Everything new is old actually. Quora is Ibibo Sawaal done right and Medium is FreshLimeSoda on steroids. Cash on Delivery is Value Payable by Post updated for the smartphone age. Virtual Gifts aren’t entirely new – remember Hello Tunes and Caller Ring Back Tones? Connecting the dots between what we see now and the past isn’t easy but it is important.

What books does he recommend for PMs or otherwise? Chaos Monkeys by Antonio Garcia-Martinez, an ex-PM at Facebook for how products get built in real life. Thinking Fast and Slow by Daniel Kahnemann was another. The last was an unusual one, called The Sovereign Individual by James Dale Davidson and William Rees-Mogg, which is apparently one of Peter Thiel’s favourite books, and is a cult hit in the Valley for its libertarian creed as well as for having predicted cryptocurrency (in ‘97).

And his favourite product? Well, it is the sketching app Paper (by design studio fiftythree). And lastly what would be build today if he could? Prashant mentioned two areas where he would like to work. The first was conversational commerce, which he said is unsolved. The second is generative design – essentially applying machine learning and 3D printing to rethink how we design any object, and thereby mimic how nature designs products in the real world. Take trees, rocks, lakes. There isnt a single straight line or right angle here. If we were to rethink design in a pure functional light, then how would it look?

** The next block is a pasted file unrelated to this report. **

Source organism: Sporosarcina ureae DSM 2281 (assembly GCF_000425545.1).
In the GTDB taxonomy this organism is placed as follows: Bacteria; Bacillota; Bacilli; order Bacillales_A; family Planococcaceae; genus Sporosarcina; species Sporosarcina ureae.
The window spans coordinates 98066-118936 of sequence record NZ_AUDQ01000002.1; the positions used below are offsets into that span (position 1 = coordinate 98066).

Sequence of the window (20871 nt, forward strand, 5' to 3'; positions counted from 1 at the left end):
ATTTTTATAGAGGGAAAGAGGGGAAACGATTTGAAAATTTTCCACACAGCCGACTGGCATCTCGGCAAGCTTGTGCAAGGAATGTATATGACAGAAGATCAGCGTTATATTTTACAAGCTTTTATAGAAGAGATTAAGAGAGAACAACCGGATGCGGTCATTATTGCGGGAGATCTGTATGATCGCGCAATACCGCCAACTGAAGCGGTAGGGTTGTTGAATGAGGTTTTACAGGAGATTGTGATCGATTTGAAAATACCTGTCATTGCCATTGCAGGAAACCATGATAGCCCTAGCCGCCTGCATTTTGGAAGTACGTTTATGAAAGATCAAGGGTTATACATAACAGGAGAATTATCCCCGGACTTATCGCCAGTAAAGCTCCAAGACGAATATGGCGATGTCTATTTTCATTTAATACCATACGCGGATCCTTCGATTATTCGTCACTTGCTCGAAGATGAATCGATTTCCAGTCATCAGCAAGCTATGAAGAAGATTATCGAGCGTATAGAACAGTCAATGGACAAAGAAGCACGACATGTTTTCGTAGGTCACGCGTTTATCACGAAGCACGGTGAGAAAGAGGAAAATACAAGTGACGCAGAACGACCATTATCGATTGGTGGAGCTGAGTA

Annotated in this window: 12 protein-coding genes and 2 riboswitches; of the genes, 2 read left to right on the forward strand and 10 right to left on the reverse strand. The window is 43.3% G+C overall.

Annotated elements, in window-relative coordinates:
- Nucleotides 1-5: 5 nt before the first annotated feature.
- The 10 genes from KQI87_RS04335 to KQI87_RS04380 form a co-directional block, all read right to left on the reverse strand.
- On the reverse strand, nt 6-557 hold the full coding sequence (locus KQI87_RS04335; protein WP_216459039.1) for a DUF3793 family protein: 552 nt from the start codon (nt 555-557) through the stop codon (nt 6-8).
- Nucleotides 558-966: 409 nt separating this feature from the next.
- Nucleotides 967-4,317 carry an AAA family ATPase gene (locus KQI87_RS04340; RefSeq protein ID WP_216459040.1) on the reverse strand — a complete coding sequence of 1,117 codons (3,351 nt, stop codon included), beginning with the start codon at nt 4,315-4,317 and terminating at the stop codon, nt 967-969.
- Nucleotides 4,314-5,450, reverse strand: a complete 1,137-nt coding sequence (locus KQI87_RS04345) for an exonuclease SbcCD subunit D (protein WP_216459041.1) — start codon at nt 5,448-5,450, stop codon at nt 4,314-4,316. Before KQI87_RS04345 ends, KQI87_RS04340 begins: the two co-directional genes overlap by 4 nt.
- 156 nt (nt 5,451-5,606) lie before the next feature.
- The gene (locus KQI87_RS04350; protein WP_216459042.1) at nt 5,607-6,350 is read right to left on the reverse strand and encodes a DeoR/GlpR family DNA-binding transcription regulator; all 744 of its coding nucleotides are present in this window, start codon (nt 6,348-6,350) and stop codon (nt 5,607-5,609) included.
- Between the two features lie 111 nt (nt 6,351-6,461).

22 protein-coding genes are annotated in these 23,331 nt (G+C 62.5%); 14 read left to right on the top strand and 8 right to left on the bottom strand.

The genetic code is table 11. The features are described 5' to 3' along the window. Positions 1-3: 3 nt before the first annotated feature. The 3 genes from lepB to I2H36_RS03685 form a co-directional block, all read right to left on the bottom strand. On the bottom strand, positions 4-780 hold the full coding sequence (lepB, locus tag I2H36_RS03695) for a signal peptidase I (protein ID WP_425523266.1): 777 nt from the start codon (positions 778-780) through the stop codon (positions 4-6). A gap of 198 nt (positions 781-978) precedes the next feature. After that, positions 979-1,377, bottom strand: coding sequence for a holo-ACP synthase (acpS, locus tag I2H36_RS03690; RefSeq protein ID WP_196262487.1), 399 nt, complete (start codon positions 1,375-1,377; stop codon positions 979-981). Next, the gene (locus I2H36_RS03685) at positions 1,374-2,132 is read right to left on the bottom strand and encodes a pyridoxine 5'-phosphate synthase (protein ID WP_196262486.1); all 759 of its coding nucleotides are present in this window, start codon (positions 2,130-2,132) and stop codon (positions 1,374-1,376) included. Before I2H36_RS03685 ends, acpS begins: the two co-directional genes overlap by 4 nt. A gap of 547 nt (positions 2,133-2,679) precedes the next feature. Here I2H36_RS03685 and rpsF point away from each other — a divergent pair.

***

This was a fascinating session for all of us who attended it. Was great to see Prashant’s thinking spurred by Dhruv’s insightful questioning. All in all a terrific evening with lots to learn and absorb. And some new books to check out:-)


Will Global consumer internet winners emerge from India?

At our recent Blume Day, we had a fascinating panel discussion attempting answers to the question of whether global consumer internet winners will emerge out of India? If so, when?

If you scrolled through the list of apps on your phone, it would be really hard to find a truly global Indian consumer app. If you look closely, it is even harder to find a non-US app on your phone. The exceptions to this rule are some chinese apps like Shareit and Tik Tok. In this context we wanted to understand “Will there be a truly global consumer internet company coming out of India?” To answer this question we put together a panel of 4 Blume portfolio founders: Sumit Jain of Opentalk, Tushar Vashisht of Healthifyme, Sachin Kanodia of Rizort and Hemesh Singh of Unacademy moderated by Vir Kashyap of Indeed.